In Florida, legislators and stakeholders considered including a section in the homeowners’ claims bill that passed the legislature that would have addressed roofing contractor fraud. Roofing contractor fraud laws would help eliminate the fraudulent activity that can occur following any major weather event. We are hopeful Florida will join the rest of the coastal states impacted by severe weather by adding a layer of protection for consumers by enacting contractor fraud legislation in 2015.

    “As hurricane season draws to en end, we can breathe a sigh of relief that we were able to get through without a major hurricane hitting the U.S., but there’s always next season and the potential for severe weather to pop up quickly, especially in the southeast,” said Hackett. “Insurers use this time to stress the importance of preparing your home now and we were pleased to see policymakers use it to advance discussions regarding stronger building codes.”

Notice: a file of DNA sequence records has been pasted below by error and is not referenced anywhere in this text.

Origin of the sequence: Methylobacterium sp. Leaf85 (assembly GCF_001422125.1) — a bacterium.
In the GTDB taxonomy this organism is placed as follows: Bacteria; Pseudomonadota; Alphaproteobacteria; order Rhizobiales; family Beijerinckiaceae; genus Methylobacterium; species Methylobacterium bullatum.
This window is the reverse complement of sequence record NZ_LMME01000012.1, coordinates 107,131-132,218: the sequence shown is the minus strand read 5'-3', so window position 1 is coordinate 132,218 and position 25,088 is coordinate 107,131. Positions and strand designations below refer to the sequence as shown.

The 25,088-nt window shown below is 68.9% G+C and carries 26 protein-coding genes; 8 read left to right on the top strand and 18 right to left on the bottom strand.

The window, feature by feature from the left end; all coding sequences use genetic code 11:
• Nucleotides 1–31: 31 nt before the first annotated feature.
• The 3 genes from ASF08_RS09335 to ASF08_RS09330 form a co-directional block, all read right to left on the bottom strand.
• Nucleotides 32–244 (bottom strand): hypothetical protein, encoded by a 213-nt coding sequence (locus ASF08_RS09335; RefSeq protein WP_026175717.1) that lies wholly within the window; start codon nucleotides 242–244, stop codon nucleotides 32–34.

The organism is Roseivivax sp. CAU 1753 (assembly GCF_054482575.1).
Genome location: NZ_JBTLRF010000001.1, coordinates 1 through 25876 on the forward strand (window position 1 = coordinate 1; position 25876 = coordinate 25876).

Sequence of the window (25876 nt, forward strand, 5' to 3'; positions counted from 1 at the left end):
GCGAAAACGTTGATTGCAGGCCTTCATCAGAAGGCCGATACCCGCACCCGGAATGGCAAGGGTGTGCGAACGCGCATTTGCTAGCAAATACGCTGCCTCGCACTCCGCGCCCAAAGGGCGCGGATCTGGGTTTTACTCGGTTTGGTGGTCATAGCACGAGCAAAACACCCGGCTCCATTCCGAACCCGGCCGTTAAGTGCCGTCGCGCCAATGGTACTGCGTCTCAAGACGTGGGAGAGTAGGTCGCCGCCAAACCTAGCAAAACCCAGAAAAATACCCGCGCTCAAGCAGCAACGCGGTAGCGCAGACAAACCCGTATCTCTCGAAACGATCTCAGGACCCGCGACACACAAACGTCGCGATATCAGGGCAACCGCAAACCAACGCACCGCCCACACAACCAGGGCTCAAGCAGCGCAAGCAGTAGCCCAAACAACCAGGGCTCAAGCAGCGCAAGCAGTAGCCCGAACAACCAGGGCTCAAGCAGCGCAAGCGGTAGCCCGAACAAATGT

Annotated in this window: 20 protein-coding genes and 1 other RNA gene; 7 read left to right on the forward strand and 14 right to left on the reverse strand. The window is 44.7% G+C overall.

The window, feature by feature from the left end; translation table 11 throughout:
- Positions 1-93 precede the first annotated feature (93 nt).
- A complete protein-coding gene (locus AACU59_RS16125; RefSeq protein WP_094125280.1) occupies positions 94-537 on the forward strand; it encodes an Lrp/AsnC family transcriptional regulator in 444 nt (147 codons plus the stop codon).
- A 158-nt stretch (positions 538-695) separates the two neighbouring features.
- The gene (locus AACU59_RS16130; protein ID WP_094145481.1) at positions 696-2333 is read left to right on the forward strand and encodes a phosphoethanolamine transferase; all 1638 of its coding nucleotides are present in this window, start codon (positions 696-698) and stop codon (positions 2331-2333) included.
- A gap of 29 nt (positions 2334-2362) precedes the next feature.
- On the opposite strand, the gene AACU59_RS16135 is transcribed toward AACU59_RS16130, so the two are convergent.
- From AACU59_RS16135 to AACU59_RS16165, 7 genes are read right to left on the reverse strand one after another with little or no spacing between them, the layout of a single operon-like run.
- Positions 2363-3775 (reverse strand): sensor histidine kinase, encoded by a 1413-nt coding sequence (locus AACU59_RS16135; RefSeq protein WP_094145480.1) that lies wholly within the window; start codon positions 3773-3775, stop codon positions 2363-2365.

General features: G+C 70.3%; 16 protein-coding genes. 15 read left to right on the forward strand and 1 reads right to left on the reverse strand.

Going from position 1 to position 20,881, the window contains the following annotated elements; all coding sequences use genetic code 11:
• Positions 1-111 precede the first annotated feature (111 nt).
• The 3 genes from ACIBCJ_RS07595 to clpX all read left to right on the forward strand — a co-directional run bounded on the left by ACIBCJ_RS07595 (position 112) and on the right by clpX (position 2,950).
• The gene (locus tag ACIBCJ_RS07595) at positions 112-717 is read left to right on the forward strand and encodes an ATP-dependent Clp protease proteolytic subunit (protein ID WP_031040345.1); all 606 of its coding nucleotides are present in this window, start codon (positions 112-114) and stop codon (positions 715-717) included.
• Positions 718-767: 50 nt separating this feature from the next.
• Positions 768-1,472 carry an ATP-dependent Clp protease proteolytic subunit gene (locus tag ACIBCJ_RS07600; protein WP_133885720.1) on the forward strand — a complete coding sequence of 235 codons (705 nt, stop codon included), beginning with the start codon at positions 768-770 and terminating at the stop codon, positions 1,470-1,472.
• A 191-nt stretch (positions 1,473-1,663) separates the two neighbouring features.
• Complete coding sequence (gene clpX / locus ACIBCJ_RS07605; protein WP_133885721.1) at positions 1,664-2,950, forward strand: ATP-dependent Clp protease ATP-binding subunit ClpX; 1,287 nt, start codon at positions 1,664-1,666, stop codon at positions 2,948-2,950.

2014 Hurricane Season Overview

    Though the 2014 Atlantic hurricane season was quiet, the Pacific season was a different story. In the Atlantic, there were eight named storms, and six hurricanes – while the Pacific saw fourteen hurricanes and six tropical storms, the most active since 1992. Hawaii was impacted by several storms this season, although no hurricanes made landfall.

    The Atlantic season got off to a fast start as Hurricane Arthur struck the coast of North Carolina over the 4th of July holiday weekend, causing damage to the coastline. It was the earliest hurricane to make landfall in North Carolina. Hurricane Gonzalo hit Bermuda in October, causing wide spread damage to the island. As we reflect back on this hurricane season, it’s important that we remember this year’s theme – it only takes one storm to uproot lives and cause wide spread damage. Though it was a slow season, the events in North Carolina and Bermuda are living examples of this cautionary mantra. This is why the Property Casualty Insurers Association (PCI) encourages all those living in coastal areas to make sure they are ready for severe weather events.